WASHINGTON – The Trump administration Monday redesignated Cuba as a “state sponsor of terrorism,” hitting the country with new sanctions that could hamstring President-elect Joe Biden's promise to renew relations with the communist-governed island.
Secretary of State Mike Pompeo announced the step, citing in particular Cuba's continued harboring of U.S. fugitives, its refusal to extradite a coterie of Colombian guerrilla commanders as well as its support for Venezuelan leader Nicolás Maduro. The designation, which had been discussed for years, is one of several last-minute foreign policy moves the Trump administration is making before Biden takes office Jan. 20.
Removing Cuba from the blacklist had been one of former President Barack Obama's main foreign policy achievements as he sought better relations with the island, an effort endorsed by Biden as his vice president. Ties had been essentially frozen after Fidel Castro took power in 1959.
Acting DHS head abruptly resigns
President Donald Trump's acting head of the Department of Homeland Security abruptly resigned Monday, leaving the post ahead of schedule as the nation faces a heightened terrorism threat from extremists seeking to reverse the election.
The announcement by acting DHS Secretary Chad Wolf was perplexing. It came less than a week after Wolf pledged to remain in office and just 10 days before the inauguration of President-elect Joe Biden. Wolf cited a legal challenge to his leadership as a reason for his resignation, but that had surfaced months ago.
Wolf's departure followed the abrupt resignation of other Cabinet officials angered by Trump's role in encouraging the mob to storm the Capitol on Jan. 6 over his false claims of election fraud. The resignation also comes a day before Trump is set to visit the U.S.-Mexico border wall, Trump's signature political project and one overseen by DHS.
Veteran diplomat named to lead CIA
William Burns, a well-known figure in diplomatic circles around the world, is President-elect Joe Biden's choice to lead the CIA, a selection likely to be embraced by the rank and file at the nation's premier spy agency.
A former ambassador to Russia and Jordan, Burns, 64, had a 33-year career at the State Department under both Republican and Democratic presidents. He rose through the ranks of the diplomatic corps to become deputy secretary of state before retiring in 2014 to run the Carnegie Endowment of International Peace.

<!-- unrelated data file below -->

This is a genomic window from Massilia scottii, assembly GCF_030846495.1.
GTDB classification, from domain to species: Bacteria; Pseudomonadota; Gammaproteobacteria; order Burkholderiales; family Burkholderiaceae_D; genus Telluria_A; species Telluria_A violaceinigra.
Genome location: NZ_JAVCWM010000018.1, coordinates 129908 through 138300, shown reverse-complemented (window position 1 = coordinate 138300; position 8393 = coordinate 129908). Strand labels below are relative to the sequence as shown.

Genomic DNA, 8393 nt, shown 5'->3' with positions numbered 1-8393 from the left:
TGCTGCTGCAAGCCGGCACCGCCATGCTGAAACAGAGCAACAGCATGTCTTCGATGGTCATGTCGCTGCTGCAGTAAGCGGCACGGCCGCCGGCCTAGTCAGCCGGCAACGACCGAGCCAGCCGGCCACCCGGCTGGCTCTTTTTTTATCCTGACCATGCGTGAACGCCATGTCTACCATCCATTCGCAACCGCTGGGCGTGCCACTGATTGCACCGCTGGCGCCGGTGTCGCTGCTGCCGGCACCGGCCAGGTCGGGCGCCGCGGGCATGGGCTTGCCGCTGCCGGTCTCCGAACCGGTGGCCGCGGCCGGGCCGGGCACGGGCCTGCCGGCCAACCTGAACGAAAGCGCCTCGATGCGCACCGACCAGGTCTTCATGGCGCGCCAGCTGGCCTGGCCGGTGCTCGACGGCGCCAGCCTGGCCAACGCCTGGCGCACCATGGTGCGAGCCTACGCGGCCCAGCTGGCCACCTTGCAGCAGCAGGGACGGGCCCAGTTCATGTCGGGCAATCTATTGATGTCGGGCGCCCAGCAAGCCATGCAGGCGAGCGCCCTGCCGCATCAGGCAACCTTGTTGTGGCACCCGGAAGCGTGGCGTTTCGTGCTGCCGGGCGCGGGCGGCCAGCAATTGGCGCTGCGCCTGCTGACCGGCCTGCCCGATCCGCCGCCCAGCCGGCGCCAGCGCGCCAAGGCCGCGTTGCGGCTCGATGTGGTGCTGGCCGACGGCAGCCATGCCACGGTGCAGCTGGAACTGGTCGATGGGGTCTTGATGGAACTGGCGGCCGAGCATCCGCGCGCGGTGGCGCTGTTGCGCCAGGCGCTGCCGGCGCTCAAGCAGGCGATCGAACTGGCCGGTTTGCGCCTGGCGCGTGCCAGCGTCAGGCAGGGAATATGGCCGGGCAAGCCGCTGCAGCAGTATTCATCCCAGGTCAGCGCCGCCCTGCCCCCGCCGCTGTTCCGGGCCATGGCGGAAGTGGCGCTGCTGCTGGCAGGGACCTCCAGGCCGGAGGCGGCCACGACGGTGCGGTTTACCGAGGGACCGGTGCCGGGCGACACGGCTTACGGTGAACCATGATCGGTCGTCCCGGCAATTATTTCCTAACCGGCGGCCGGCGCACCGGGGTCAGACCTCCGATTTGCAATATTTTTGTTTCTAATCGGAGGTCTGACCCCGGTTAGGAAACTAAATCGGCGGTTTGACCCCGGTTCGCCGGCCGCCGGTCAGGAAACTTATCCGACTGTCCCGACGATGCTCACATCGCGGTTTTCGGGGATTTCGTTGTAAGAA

If confirmed, he would succeed Gina Haspel, the first female CIA director, who guided the agency under President Donald Trump. Trump expressed skepticism about intelligence and frequently disparaged the assessments of U.S. spy agencies, especially about Russia's interference in the 2016 election to help his campaign.
First lady decries riot, 'accusations'
Melania Trump said Monday she is “disappointed and disheartened” by the deadly riot at the Capitol last week by supporters of her husband. But in breaking her silence, she also lashed out at people she said have used the tragic event to spread “salacious gossip, unwarranted personal attacks and false and misleading accusations about me.”
The first lady did not say whom she was referring to. Last week, Stephanie Winston Wolkoff, the first lady's former friend and one-time assistant, wrote an editorial accusing Mrs. Trump of being “complicit in the destruction of America.”
Their friendship ended bitterly after Wolkoff, who had worked on arranging festivities for Trump's inauguration in 2017, said the first lady failed to defend her after questions arose about inaugural spending, now the subject of federal and congressional investigations.